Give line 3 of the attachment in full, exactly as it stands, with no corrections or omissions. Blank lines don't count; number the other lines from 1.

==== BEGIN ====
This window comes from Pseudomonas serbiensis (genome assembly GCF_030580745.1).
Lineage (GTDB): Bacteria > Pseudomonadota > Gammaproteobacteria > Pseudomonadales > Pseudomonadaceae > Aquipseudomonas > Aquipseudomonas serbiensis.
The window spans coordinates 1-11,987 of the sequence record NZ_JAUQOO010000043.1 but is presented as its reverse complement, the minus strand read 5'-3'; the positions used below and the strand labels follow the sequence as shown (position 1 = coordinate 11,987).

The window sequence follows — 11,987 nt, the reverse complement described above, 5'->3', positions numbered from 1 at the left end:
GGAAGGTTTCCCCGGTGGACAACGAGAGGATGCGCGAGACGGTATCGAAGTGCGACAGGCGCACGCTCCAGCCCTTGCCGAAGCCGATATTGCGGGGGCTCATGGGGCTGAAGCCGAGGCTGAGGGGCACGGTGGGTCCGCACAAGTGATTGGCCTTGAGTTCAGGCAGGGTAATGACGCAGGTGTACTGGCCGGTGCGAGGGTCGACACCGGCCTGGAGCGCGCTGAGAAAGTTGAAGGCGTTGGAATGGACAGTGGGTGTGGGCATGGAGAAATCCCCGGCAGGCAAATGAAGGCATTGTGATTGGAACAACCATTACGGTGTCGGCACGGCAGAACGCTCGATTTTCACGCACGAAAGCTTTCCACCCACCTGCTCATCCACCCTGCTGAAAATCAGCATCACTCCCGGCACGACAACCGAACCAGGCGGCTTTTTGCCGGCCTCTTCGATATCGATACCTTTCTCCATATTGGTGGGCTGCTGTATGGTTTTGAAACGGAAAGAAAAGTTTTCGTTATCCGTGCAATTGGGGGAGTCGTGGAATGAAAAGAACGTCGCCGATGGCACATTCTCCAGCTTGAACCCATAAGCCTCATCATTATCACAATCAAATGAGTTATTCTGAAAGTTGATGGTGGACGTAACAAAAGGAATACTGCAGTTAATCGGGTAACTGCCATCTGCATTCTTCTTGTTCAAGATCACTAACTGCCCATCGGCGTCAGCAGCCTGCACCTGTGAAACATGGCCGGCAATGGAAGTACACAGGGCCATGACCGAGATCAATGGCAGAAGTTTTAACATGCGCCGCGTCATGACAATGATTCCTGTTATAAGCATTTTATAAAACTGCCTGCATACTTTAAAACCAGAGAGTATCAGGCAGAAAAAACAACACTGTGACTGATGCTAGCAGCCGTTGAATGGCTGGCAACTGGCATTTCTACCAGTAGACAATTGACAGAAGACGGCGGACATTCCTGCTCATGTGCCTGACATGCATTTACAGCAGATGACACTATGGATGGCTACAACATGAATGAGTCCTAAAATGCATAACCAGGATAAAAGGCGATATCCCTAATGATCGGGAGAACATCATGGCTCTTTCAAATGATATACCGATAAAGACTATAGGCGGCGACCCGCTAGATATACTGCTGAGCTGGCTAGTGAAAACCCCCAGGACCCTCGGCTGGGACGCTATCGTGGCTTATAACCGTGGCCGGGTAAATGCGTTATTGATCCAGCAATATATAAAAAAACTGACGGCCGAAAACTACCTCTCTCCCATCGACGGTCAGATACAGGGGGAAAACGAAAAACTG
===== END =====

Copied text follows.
The window spans coordinates 1-11,987 of the sequence record NZ_JAUQOO010000043.1 but is presented as its reverse complement, the minus strand read 5'-3'; the positions used below and the strand labels follow the sequence as shown (position 1 = coordinate 11,987).